Kazakhstan and Russia are supposedly in talks to establish an official bank in Siberia that will serve as an international repository for enriched uranium. Though official American reaction to the idea is muted, there has to be at least some support for the idea, as it provides a way for countries to acquire peaceful and non-weaponized radioactive material without the trouble of developing their own enrichment programs (which have, like in the case of Iran, all kinds of worrying dual-use considerations).
For a situation like Iran, this could prove a useful out. Iran is looking to expand economic ties with Turkmenistan in part because its own oil and gas production facilities are so dilapidated they will be functionally useless in less than a decade. This is also a big reason behind their push for nuclear energy: spending a few billion dollars on nuclear power plants is far less expensive than reinvigorating their entire oil supply chain.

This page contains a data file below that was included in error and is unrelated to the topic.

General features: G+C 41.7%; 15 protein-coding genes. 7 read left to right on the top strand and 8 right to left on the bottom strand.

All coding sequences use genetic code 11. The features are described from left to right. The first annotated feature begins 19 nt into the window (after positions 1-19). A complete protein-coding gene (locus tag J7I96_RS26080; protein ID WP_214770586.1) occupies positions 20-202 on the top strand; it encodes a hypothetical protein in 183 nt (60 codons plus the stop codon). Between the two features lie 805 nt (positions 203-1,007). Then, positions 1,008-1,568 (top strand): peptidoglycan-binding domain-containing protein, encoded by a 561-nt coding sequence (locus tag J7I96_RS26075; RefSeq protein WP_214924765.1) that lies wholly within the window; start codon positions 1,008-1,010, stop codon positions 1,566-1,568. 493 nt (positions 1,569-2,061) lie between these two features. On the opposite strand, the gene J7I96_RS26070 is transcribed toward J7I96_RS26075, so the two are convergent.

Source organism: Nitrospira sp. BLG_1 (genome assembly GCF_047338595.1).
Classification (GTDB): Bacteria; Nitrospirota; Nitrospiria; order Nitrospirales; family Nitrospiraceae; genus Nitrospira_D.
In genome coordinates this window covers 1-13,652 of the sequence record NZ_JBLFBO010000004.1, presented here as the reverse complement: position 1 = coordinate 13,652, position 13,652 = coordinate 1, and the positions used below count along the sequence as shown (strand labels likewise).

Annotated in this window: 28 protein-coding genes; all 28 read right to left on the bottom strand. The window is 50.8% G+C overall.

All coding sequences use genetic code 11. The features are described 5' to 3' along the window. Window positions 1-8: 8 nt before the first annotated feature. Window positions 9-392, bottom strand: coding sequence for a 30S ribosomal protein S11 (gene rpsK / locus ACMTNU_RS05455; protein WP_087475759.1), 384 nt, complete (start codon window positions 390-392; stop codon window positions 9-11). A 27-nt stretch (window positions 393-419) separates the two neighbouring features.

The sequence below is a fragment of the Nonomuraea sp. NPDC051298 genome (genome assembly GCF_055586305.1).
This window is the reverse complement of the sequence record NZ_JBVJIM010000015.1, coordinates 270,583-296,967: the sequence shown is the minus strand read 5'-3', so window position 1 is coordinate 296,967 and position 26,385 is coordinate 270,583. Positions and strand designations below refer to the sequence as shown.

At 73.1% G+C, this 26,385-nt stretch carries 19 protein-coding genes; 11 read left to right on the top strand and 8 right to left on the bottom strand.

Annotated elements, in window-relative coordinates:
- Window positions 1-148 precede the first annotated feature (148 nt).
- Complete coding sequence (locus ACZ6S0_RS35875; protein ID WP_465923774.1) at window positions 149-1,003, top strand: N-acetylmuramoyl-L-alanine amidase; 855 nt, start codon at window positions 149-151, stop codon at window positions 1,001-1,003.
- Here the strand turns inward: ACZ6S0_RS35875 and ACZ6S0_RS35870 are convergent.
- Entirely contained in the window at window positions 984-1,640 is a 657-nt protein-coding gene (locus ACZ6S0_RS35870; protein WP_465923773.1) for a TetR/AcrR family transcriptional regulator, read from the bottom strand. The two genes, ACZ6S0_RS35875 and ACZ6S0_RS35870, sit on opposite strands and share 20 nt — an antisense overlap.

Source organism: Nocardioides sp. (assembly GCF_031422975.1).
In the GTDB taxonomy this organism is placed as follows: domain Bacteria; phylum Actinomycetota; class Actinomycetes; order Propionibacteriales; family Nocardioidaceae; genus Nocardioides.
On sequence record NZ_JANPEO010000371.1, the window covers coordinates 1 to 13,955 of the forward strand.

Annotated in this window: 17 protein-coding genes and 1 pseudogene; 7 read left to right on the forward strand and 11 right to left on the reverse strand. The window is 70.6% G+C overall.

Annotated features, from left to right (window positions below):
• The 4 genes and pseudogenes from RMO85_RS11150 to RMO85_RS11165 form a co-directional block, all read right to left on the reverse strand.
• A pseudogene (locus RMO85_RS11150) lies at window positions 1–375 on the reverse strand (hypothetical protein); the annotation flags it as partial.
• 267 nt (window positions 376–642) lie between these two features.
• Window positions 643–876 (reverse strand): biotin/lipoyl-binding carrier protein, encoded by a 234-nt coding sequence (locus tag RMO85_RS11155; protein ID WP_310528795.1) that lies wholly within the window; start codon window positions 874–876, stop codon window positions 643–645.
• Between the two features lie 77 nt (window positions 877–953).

Indeed, Iran has repeatedly said it only wants to enrich uranium for its power plants. The joint Kazakhstani-Russian uranium bank would give Iran a way of acquiring uranium without irking Europe and the U.S. by being two steps away from building nukes. In such a scenario, it is even conceivable that the U.S. (under a different administration, obviously) could offer Iran an India-type bargain, in which it either froze or renounced further weapons research in return for collaboration in building non-breeder reactors, thus side-stepping the weapons issue.
That would rely on Iran not really wanting weapons for whatever reasons—an assumption I’m not yet willing to make. But the enriched uranium bank provides a possible out for other countries to further develop peaceful nuclear energy without raising any alarms about further proliferation—surely a net boon to global counter-proliferation.